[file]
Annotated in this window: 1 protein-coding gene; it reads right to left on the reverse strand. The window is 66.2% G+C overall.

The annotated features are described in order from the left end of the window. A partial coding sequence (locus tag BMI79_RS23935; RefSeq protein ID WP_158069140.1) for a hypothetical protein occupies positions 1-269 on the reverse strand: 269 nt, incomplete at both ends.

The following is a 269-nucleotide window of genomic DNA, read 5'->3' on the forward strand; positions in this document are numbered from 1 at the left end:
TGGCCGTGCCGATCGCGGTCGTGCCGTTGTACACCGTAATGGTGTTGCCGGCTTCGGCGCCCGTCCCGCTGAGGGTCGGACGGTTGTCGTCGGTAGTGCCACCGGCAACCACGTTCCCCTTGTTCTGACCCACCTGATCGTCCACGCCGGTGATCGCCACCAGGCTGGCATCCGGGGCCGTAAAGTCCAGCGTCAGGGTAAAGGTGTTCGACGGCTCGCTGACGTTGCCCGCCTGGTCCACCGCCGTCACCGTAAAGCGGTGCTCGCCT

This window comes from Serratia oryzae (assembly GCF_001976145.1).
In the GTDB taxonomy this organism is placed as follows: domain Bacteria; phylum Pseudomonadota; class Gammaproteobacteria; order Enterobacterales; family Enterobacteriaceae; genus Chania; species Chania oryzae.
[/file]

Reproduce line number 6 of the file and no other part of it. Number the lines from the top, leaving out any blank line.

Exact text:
In the GTDB taxonomy this organism is placed as follows: domain Bacteria; phylum Pseudomonadota; class Gammaproteobacteria; order Enterobacterales; family Enterobacteriaceae; genus Chania; species Chania oryzae.